Microsoft Exits Retail: What Are The Implications For Other Brands?
A bit lost amid the wave of bankruptcies and massive announced store closures are some notable brands who are exiting the retail business. Microsoft announced that they are closing all 83 of their retail stores, both in the US and around the world. They will be taking a $450 million charge associated with this move.
Earlier in the year, Bose made a similar announcement with the planned closure of 50 of their locations, essentially shutting down their physical retail presence. Bose stated that, at the time of opening in 1993, “it was a radical idea, but we focused on what our customers needed, and where they needed it – and we’re doing the same thing now,” essentially suggesting that on-line sales are now a better way to serve customers.
For Microsoft, the ambition was even greater. First opening in 2009, these stores were designed, explicitly, to compete against Apple, down to their location strategy and visual design cues. Besides mall-based retail, there are some massive Flagships in markets like New York and Sydney that match Apple’s physical grandeur. The challenge, then and now, was to define Microsoft, a far-ranging brand selling everything from xbox to operating systems to notebooks. Close your eyes and it is easy to envision what an Apple store should look like. This is a much harder exercise for Microsoft. And, to be fair, their brand portfolio is moving towards a greater digital offer away from physical products.
As physical retail still reels from a global pandemic, an open question is what is the future role of physical locations for brands? While these two brands are closing stores, others are doubling down on physical locations. D2C brands, like Allbirds and Glossier are adding retail because it is an additional channel (and often a lower cost channel) for building brand awareness and customer acquisition.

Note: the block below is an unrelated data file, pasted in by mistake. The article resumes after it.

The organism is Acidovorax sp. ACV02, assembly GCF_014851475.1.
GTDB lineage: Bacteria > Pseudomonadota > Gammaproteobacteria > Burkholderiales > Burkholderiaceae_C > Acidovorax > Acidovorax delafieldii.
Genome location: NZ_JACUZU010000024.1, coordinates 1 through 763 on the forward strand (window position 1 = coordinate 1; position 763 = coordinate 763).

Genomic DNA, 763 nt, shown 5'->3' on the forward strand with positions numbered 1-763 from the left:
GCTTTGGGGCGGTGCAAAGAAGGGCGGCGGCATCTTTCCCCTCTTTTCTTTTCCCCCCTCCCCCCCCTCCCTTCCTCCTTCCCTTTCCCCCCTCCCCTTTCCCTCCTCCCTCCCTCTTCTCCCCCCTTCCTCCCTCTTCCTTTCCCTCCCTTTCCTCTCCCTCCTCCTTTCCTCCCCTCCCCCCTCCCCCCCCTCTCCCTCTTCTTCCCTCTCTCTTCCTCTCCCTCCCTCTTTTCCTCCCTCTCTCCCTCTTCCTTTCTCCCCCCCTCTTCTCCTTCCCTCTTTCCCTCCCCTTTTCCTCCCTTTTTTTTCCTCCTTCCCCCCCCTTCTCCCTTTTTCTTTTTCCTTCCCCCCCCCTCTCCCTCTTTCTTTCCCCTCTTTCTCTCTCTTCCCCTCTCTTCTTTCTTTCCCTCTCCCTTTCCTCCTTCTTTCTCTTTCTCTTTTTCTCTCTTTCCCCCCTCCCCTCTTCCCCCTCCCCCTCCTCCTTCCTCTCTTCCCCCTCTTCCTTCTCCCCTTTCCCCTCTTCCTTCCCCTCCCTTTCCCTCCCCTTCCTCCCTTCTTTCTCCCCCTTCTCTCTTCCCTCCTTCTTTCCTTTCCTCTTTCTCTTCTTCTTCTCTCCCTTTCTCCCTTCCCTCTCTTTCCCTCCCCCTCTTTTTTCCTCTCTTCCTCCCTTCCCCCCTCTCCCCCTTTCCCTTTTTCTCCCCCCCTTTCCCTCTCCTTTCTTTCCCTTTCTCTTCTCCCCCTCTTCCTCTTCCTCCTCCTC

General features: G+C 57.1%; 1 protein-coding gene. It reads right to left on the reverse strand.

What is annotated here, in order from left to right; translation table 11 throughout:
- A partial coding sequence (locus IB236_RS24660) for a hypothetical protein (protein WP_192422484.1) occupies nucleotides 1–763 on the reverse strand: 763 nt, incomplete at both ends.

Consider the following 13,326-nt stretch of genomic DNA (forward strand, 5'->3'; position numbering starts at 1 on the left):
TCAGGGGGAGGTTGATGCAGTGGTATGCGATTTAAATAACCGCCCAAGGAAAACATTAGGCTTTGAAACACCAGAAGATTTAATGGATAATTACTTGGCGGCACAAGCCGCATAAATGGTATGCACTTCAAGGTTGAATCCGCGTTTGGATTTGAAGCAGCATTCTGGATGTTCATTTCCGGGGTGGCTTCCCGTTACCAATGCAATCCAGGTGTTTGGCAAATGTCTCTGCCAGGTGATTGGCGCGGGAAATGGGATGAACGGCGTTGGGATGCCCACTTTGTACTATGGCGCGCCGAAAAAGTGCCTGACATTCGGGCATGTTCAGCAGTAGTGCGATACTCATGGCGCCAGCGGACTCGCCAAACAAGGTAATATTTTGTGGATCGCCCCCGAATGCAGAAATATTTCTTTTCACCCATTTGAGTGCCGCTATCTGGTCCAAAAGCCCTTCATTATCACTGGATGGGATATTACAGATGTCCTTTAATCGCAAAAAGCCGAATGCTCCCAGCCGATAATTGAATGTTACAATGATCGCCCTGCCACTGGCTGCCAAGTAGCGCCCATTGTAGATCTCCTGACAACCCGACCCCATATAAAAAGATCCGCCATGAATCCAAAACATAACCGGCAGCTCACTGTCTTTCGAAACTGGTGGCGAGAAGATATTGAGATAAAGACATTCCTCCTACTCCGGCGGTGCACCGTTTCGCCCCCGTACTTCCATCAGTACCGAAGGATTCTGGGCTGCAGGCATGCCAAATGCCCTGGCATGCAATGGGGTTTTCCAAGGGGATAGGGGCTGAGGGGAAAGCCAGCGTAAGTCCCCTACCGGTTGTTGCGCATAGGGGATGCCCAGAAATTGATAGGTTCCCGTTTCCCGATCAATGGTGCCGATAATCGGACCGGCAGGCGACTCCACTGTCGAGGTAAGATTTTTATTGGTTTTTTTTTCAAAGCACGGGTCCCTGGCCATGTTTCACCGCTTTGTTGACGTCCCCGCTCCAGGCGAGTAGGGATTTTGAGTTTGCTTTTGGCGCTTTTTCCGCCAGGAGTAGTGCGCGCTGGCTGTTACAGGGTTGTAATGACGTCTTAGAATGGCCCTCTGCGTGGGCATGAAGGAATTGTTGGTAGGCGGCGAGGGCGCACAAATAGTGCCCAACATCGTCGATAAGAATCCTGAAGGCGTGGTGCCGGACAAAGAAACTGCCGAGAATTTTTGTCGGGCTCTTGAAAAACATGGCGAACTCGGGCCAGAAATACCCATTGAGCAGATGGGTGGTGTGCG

Nike announced today that they are expanding their Nike Live small footprint concept to as many as 200 new locations across North America. Along with their House of Innovation Flagship stores, physical retail remains a core pillar of their “Consumer Direct Offense” strategy. We expect to see other brands making similar moves – transitioning to smaller formats or shop in shops while building out Flagship experiences in a few high impact locations.
Steve Jobs told analysts back in 2001: “Retailing is hard.” It’s much harder in 2020 with channel proliferation, a pandemic and rapidly escalating customer expectations. Yet Apple continues to view the physical retail locations as important consumer touchpoints to connect with the brand in its purest form. Like Nike, they have invested in retail as a core growth platform along with the investment in talent and executive focus needed to make physical retail a success.
Rather than exiting physical retail completely, brands now need to reassess the role of stores including pop-ups, flagships, specialty formats and other emerging formats in their portfolio of options for growth. It is not unreasonable to expect that physical retail could re-merge for Microsoft, particularly focused around a particular sub-brand or product line.
Whether this particular announcement is related to the pandemic or specifically to the shift to a digital world, 2020 is shaping up to be the most volatile time for physical retail stores in history. Buckle up because more is likely to come.